Recently a friend and long time customer brought up a topic that we felt needed revisiting:  How can I safely fly with my guitar? 


First and foremost, let's talk about cases. 

1.  TSA:  TSA stands for "Transportation Safety Administration".  The TSA are responsible for inspecting you and your luggage at the airport.  They are responsible for setting the regulations and guidelines for anything brought onto a flight.  One of these regulations states that all checked luggage must be left unlocked unless it is equipped with TSA-approved latches.

 2.  ATA: ATA stands for "Air Transport Association".  These types of cases are rated to safely travel a set number of times on an airplane.  There will be a number associated that is a the ATA rating.  For example, a case that has an ATA 300 rating can travel 300 times checked on an airplane safely.  This is taking in consideration the handling and conditions that are typical for air travel.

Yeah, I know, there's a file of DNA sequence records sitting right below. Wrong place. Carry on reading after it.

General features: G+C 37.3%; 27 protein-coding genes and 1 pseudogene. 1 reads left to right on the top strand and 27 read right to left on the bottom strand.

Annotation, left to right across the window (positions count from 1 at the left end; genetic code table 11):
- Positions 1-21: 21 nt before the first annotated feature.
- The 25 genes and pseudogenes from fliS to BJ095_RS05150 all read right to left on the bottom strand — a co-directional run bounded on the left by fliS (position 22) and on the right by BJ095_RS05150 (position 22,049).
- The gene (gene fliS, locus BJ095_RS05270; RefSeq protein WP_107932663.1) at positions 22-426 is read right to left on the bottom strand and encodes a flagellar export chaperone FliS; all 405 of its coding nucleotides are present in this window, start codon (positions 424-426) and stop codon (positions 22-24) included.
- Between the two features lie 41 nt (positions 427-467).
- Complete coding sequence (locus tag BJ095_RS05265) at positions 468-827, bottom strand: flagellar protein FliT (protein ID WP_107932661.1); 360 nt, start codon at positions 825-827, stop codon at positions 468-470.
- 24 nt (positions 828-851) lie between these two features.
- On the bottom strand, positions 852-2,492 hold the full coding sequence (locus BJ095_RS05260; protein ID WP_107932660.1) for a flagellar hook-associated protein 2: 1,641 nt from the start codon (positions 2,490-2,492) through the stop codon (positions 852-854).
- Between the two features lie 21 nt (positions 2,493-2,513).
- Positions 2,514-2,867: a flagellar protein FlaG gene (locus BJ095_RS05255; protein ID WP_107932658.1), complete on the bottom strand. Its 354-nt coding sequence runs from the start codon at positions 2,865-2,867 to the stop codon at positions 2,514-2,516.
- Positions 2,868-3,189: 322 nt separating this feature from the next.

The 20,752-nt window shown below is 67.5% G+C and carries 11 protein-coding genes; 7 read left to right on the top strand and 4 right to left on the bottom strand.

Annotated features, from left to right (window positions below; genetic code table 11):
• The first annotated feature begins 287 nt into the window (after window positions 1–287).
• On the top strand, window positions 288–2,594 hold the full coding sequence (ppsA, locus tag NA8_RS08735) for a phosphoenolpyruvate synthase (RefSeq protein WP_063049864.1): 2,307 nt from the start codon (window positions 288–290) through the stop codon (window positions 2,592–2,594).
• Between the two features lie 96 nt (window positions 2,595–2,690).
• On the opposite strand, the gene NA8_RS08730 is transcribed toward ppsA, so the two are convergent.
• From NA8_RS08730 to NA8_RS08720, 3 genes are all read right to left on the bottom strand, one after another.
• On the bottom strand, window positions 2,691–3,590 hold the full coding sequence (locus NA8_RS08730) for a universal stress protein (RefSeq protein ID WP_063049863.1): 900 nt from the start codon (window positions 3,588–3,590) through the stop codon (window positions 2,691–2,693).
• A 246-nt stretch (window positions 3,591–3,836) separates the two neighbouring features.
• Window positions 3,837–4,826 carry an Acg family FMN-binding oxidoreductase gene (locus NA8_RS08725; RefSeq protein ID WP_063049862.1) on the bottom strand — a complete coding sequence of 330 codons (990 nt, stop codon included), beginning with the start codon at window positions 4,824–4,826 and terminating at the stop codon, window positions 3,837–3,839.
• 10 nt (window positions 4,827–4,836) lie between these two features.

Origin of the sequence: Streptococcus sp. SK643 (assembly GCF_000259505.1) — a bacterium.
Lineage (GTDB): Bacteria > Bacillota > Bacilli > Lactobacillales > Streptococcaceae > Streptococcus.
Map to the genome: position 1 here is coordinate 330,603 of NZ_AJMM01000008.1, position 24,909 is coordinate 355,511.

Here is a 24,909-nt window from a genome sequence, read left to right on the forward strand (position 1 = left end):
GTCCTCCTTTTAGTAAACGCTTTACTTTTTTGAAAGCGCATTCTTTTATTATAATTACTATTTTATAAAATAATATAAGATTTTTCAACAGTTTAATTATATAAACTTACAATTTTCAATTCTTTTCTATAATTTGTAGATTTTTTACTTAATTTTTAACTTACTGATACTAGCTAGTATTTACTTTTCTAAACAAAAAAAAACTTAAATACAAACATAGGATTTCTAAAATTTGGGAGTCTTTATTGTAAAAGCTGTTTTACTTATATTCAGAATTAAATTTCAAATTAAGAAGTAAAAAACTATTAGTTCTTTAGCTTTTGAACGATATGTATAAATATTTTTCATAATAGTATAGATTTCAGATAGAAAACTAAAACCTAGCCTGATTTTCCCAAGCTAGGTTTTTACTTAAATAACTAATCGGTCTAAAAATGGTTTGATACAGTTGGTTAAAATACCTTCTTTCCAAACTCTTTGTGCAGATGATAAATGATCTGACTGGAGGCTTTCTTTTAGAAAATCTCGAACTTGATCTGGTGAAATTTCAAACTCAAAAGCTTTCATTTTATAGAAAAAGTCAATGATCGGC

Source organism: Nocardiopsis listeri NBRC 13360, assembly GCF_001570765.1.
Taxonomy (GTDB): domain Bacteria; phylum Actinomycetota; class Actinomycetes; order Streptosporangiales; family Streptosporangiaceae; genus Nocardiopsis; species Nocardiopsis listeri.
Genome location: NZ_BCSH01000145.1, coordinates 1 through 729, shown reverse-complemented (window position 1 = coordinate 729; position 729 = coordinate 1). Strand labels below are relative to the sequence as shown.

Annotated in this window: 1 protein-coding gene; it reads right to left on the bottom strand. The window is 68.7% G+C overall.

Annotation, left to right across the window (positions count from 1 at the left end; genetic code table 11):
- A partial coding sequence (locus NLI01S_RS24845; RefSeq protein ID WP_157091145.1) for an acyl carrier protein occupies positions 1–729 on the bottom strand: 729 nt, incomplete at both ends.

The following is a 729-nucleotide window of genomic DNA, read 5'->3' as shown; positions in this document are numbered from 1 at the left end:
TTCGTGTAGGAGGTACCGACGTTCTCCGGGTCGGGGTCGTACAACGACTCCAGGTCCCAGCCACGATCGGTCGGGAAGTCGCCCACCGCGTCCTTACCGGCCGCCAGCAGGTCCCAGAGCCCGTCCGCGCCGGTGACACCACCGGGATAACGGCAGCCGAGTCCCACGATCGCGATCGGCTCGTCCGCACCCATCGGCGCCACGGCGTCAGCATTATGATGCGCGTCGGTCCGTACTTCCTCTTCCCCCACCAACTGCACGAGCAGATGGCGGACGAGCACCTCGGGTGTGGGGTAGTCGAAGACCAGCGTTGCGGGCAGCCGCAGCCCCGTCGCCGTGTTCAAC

As you can see the TSA rated case is not the best option for flying.  It does have the approved latches, but is not approved to actually fly.  An ATA case is the correct choice as it is specifically designed to be put on an airplane and get your guitar where it is going safely.  Often ATA cases will also have TSA locks.

 Next we will talk about preparing your instrument for travel.

 We recommend that you wrap the headstock in newspaper.  This will minimize the amount of movement that can occur.   Also, place a note detailing how the instrument should be repacked in the event it is opened for inspection.  Finally, take any loose items out of the case and put them in your other luggage.  This will help make sure they do not end up bouncing around all over your instrument.

 Finally, realize that there are always risks involved with flying with an instrument but with proper preparation you can minimize them.  If you have something that is irreplaceable or highly valuable (1959 Les paul, ect...), purchase an additional seat and just take it with you.

 Good luck and happy travels!


November 05, 2020 — Ben Calhoun